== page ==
I think I already have installed Python 3.7, but this is a more comprehensive package of various tools. The objective is to learn more about Data Analysis, using this popular programming language.
Downloaded the 64-bit Graphical Installer for MacOS – https://www.anaconda.com/products/individual
Some additional links for learning
Quick Start Guide – https://docs.anaconda.com/anaconda/user-guide/
Anaconda Individual Edition Tutorial – https://get.anaconda.com/distribution/tutorial/
Anaconda Cloud Edition – https://anaconda.org/
Learn more about Anaconda – https://www.anaconda.com/distribution/success/
When I went to Terminal, and entered Python, it returned this (which tells me that I’m running the Anaconda version that I just installed
Python 3.7.6 (default, Jan 8 2020, 13:42:34)
[Clang 4.0.1 (tags/RELEASE_401/final)] :: Anaconda, Inc. on darwin
To confirm various packages are installed, I enter:
Based on not getting any response — that’s good news
Within Applications, I have Anaconda Navigator. Within that are a bunch of things – JupyterLab, Juypter Notebook, Qt Console, Spyder, Glueviz, Orange3, RStudio.
Jupyter Notebook is a comprehensive all-in-one that allows you to write, document, test, present code.
Ran the Anaconda Application (from Applications) – can’t get this on dock for some reason. Select Jupyter Notebook. New, Python3.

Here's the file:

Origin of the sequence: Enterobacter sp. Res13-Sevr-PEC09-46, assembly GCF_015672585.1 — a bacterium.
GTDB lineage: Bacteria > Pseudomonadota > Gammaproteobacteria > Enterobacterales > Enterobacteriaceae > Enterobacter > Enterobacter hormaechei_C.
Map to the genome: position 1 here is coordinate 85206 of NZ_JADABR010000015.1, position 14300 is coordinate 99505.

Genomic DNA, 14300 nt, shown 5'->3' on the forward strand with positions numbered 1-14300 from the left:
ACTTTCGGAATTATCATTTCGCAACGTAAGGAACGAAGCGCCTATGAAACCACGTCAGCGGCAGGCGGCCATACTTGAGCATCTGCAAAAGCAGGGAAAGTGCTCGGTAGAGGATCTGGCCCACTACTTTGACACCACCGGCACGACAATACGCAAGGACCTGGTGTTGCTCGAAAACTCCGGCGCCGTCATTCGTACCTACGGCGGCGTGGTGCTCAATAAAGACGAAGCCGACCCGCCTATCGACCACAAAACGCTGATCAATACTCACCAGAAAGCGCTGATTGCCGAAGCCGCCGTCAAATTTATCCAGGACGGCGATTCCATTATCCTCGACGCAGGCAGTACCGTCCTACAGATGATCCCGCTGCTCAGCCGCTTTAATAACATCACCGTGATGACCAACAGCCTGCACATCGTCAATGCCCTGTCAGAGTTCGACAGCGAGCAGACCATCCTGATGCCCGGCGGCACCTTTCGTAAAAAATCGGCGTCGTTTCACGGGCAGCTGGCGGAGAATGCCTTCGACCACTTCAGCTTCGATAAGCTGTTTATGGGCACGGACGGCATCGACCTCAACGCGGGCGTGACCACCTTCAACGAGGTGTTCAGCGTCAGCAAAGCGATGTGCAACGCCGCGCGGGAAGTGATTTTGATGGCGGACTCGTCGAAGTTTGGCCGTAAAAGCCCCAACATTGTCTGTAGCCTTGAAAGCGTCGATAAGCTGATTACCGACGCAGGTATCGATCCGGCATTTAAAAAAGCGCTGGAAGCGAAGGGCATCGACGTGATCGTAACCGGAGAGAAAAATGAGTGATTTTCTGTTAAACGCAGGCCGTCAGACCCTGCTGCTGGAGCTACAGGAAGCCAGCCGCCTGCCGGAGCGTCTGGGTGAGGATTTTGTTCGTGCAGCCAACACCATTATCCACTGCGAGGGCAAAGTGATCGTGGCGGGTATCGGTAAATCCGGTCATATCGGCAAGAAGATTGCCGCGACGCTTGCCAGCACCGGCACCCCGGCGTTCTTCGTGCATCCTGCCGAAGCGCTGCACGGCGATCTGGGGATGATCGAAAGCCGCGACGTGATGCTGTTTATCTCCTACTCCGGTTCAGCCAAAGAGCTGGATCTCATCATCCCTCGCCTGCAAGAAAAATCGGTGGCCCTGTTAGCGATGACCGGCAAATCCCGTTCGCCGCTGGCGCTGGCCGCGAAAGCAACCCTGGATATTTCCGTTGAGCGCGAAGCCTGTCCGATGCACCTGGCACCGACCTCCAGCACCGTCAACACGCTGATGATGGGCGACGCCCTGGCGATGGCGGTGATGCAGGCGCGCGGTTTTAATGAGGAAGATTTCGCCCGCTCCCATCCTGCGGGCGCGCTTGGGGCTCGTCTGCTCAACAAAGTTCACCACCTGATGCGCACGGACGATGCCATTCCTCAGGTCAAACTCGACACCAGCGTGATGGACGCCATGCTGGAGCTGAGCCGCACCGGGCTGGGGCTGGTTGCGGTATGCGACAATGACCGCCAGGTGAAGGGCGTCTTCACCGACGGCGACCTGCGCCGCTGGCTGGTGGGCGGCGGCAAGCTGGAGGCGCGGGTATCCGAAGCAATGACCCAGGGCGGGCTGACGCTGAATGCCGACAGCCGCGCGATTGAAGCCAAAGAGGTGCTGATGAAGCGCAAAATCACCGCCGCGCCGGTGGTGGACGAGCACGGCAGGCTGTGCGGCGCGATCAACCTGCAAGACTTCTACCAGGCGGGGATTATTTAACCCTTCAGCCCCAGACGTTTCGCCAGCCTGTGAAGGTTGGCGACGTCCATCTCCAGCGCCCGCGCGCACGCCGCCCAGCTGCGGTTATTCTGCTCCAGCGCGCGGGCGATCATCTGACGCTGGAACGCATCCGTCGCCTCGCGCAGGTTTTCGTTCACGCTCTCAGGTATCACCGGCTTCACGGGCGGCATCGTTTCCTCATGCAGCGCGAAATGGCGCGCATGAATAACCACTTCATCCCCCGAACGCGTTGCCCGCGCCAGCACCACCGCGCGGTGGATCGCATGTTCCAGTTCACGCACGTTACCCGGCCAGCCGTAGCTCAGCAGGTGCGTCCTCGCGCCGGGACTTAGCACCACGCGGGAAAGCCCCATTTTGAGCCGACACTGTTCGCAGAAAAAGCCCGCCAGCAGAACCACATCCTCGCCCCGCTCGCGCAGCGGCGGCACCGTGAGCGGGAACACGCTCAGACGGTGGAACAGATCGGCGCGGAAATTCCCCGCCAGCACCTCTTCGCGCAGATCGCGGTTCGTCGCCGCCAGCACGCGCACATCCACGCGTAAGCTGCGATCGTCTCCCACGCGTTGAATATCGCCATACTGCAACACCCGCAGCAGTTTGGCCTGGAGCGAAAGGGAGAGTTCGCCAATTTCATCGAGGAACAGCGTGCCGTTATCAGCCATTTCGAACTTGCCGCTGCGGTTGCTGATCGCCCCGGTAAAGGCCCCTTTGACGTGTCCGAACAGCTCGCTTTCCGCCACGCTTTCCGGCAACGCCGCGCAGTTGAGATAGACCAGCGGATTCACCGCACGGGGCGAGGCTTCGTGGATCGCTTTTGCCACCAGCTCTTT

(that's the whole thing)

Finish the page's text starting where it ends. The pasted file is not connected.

print(“Hello”) – and then, Shift-Enter.
I can modify what I had entered – eg. print(“Hello Paul”) and do another Shift-Enter
Note: I remember seeing Jupyter Notebook with SAS University. What’s good is that I now have direct access on the Mac and don’t need to open my VirtualBox VM for SAS University.
Adding to the code with:
for letter in “Hello, Paul”:
Note: I had received an error – -it is “in”
This writes the string vertically
Markdown (Basic Formatting – bold, italic, bullet points, hyperlinks and math formulas) – cells can contain text and code
From menu — Cell, Markdown
This is interesting:
I can write **documentation** in https://daringfireball.net/markdown
* A Formula: $\sqrt(1 + x) $
Comes back all formatted including the formula
Various shortcut keys available
Full documentation in jupyter.org